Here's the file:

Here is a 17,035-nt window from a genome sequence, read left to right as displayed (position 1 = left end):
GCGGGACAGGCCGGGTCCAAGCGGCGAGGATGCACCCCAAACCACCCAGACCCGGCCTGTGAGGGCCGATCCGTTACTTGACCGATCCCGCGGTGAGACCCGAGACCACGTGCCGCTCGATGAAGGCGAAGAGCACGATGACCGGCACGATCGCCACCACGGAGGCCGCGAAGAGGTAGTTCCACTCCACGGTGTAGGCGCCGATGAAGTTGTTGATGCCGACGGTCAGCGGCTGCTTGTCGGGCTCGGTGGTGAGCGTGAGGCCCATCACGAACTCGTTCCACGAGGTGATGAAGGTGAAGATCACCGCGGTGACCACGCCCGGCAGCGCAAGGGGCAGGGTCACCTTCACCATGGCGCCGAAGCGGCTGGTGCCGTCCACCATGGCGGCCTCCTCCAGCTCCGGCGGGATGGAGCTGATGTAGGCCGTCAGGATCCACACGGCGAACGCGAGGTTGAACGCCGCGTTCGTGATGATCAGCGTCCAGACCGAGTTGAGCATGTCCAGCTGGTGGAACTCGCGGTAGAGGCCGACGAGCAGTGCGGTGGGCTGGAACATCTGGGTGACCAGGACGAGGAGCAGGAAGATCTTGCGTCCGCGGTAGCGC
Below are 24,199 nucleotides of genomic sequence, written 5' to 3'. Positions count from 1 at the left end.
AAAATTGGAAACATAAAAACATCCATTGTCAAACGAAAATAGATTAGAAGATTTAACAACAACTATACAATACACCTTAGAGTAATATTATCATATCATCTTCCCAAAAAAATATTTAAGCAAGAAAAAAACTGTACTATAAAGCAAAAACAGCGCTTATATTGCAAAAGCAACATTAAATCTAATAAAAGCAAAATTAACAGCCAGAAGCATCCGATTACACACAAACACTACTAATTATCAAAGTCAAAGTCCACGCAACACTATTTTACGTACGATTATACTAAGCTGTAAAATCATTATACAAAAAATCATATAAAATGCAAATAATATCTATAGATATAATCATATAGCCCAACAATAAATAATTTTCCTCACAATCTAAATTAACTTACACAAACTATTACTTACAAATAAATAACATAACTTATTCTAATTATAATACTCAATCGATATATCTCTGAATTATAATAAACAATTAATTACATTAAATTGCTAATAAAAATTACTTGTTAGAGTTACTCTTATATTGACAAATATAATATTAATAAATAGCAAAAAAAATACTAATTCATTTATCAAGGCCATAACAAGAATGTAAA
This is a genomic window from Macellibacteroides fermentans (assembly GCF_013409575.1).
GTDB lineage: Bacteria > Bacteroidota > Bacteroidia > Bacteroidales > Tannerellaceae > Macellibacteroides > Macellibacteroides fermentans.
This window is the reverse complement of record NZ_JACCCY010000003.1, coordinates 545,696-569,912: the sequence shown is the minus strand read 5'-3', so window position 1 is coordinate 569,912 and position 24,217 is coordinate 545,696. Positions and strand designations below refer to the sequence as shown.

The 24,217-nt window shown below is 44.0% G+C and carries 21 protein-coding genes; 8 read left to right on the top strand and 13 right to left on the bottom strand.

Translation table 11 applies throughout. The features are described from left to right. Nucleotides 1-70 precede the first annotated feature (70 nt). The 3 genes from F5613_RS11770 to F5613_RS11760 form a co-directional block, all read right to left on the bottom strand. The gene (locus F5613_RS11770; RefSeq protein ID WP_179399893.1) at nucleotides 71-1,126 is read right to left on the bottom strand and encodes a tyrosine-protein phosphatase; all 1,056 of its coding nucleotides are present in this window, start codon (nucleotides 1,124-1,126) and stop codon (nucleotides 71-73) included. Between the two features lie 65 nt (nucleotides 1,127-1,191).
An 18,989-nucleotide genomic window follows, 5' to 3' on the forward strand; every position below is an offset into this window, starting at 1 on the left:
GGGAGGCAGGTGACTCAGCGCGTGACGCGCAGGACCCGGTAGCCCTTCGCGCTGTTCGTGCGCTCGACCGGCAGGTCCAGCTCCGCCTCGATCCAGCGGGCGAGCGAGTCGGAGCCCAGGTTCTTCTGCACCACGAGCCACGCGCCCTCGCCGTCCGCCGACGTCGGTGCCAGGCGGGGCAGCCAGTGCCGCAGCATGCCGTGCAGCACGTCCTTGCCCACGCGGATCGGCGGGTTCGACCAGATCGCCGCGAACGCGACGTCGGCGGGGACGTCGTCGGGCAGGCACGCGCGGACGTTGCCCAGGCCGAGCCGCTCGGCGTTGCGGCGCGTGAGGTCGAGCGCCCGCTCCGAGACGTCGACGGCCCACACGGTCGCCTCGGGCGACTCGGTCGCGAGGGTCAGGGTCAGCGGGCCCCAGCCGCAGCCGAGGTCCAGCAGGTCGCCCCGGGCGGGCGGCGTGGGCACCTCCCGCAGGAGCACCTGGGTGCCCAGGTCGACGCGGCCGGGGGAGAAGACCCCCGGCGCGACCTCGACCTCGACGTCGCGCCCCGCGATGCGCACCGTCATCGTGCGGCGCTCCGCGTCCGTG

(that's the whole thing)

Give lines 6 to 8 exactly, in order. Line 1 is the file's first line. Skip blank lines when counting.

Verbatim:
GTDB lineage: Bacteria > Bacteroidota > Bacteroidia > Bacteroidales > Tannerellaceae > Macellibacteroides > Macellibacteroides fermentans.
This window is the reverse complement of record NZ_JACCCY010000003.1, coordinates 545,696-569,912: the sequence shown is the minus strand read 5'-3', so window position 1 is coordinate 569,912 and position 24,217 is coordinate 545,696. Positions and strand designations below refer to the sequence as shown.

The 24,217-nt window shown below is 44.0% G+C and carries 21 protein-coding genes; 8 read left to right on the top strand and 13 right to left on the bottom strand.